In New Zealand, the incoming 1984 Labour government was committed to a bill of rights, though it was not clear whether it was to be entrenched, and if so, how. After prolonged argument, both in Parliament and in a select committee, the idea of entrenchment was dropped, at least for the time being. The 1989 bill of rights aimed to protect basic rights: the right of life and security of the person; democratic and civil rights; non-discrimination and minority rights; and protection from unreasonable search, arrest and detention. But it is weak in effect. Ordinary parliamentary enactments override the bill of rights whenever there is a conflict. The Attorney-General has a statutory duty to inform the House of Representatives if a bill being considered appears to be inconsistent with the bill of rights, but if the Parliament goes ahead anyway that is the end of the matter. The courts cannot strike down an offending act, though they are required, whenever possible, to give such an act an interpretation that is consistent with the bill of rights. There have been some bizarre cases. There was a claim that an increase in rent for public housing breached the ‘right to life’, and another that freedom of expression gave the right to walk down a street naked.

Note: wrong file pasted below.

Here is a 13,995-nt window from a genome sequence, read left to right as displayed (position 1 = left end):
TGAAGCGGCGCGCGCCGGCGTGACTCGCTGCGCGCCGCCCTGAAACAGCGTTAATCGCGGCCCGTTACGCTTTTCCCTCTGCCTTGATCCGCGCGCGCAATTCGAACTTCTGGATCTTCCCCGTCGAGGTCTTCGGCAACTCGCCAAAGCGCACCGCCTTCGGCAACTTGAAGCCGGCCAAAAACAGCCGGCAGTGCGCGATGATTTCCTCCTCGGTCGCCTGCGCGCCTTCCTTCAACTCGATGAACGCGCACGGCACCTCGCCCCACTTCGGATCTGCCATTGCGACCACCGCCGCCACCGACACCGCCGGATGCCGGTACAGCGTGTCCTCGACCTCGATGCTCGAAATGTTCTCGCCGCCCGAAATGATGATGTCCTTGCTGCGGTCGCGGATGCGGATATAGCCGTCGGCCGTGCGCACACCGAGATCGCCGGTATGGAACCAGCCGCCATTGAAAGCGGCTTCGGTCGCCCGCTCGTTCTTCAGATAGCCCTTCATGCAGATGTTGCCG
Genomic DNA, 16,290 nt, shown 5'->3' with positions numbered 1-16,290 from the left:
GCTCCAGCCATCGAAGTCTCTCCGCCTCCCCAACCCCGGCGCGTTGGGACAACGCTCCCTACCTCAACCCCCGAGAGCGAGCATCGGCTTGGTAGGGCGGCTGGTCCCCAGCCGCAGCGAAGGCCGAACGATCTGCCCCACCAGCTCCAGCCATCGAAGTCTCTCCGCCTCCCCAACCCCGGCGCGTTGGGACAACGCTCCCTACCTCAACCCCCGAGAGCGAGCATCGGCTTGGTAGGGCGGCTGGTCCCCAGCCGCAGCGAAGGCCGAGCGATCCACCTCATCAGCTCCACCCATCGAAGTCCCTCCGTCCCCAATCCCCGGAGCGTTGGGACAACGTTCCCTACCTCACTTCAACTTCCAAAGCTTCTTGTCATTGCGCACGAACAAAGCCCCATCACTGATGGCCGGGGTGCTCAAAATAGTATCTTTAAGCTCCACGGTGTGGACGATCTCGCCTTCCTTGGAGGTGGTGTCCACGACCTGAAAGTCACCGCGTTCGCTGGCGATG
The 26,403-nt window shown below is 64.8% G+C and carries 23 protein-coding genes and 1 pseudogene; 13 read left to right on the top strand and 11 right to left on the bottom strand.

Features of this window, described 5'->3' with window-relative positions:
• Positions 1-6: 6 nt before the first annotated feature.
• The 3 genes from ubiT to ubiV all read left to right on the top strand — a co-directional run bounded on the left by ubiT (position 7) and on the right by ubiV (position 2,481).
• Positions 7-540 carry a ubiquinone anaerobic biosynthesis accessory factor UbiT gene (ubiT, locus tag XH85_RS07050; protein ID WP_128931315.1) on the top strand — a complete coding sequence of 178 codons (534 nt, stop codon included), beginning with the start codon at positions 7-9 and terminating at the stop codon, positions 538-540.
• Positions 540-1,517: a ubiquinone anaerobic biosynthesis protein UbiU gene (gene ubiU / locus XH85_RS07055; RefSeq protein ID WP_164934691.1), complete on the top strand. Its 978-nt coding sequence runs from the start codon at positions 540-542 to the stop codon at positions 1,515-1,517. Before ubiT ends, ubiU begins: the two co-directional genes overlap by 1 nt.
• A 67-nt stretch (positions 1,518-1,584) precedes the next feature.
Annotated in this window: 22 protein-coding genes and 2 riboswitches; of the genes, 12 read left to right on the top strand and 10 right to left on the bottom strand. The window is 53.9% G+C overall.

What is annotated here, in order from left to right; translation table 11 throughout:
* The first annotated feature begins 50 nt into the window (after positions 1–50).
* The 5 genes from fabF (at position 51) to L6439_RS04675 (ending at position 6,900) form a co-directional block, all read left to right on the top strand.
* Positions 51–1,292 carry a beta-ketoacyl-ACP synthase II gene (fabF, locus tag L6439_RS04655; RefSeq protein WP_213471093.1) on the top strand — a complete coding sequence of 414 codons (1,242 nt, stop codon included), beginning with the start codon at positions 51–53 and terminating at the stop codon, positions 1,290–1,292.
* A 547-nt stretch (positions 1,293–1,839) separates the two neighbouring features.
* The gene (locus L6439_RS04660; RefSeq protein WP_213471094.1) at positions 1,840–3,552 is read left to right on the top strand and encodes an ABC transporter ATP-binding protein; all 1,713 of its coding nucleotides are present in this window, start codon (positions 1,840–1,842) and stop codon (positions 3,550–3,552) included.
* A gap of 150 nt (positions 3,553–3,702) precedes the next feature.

The ineffectiveness of an unentrenched bill of rights has led various countries to entrench such rights and freedoms, to protect them from a predatory legislature. The First Amendment to the US Constitution, passed in 1791, set out in nine articles the rights and freedoms which were derived from the English Bill of Rights of 1689. It is of course easier for a country with an entrenched constitution to entrench a bill of rights, though the amending of constitutions is by no means easy.